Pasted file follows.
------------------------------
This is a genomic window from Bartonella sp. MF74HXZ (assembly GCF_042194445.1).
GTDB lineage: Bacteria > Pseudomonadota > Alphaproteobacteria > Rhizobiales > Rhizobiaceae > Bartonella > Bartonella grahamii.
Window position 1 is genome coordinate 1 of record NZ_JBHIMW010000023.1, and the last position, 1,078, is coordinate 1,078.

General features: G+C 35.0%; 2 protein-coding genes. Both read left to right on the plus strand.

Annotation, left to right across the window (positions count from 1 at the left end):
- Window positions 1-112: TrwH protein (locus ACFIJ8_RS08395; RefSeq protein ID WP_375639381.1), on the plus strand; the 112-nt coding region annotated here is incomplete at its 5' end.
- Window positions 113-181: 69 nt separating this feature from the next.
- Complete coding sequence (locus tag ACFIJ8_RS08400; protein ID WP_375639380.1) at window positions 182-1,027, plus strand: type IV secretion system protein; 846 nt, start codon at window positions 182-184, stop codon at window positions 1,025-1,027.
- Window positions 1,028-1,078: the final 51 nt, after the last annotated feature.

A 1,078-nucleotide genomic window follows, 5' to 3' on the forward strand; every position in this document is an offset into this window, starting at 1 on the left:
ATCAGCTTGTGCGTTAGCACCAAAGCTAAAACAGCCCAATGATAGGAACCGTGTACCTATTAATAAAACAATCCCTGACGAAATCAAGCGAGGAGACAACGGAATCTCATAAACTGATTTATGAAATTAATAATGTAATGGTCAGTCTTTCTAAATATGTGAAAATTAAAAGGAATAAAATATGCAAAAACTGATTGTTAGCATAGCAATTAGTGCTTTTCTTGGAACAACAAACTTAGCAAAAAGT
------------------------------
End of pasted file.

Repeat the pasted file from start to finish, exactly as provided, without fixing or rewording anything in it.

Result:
This is a genomic window from Bartonella sp. MF74HXZ (assembly GCF_042194445.1).
GTDB lineage: Bacteria > Pseudomonadota > Alphaproteobacteria > Rhizobiales > Rhizobiaceae > Bartonella > Bartonella grahamii.
Window position 1 is genome coordinate 1 of record NZ_JBHIMW010000023.1, and the last position, 1,078, is coordinate 1,078.

General features: G+C 35.0%; 2 protein-coding genes. Both read left to right on the plus strand.

Annotation, left to right across the window (positions count from 1 at the left end):
- Window positions 1-112: TrwH protein (locus ACFIJ8_RS08395; RefSeq protein ID WP_375639381.1), on the plus strand; the 112-nt coding region annotated here is incomplete at its 5' end.
- Window positions 113-181: 69 nt separating this feature from the next.
- Complete coding sequence (locus tag ACFIJ8_RS08400; protein ID WP_375639380.1) at window positions 182-1,027, plus strand: type IV secretion system protein; 846 nt, start codon at window positions 182-184, stop codon at window positions 1,025-1,027.
- Window positions 1,028-1,078: the final 51 nt, after the last annotated feature.

A 1,078-nucleotide genomic window follows, 5' to 3' on the forward strand; every position in this document is an offset into this window, starting at 1 on the left:
ATCAGCTTGTGCGTTAGCACCAAAGCTAAAACAGCCCAATGATAGGAACCGTGTACCTATTAATAAAACAATCCCTGACGAAATCAAGCGAGGAGACAACGGAATCTCATAAACTGATTTATGAAATTAATAATGTAATGGTCAGTCTTTCTAAATATGTGAAAATTAAAAGGAATAAAATATGCAAAAACTGATTGTTAGCATAGCAATTAGTGCTTTTCTTGGAACAACAAACTTAGCAAAAAGT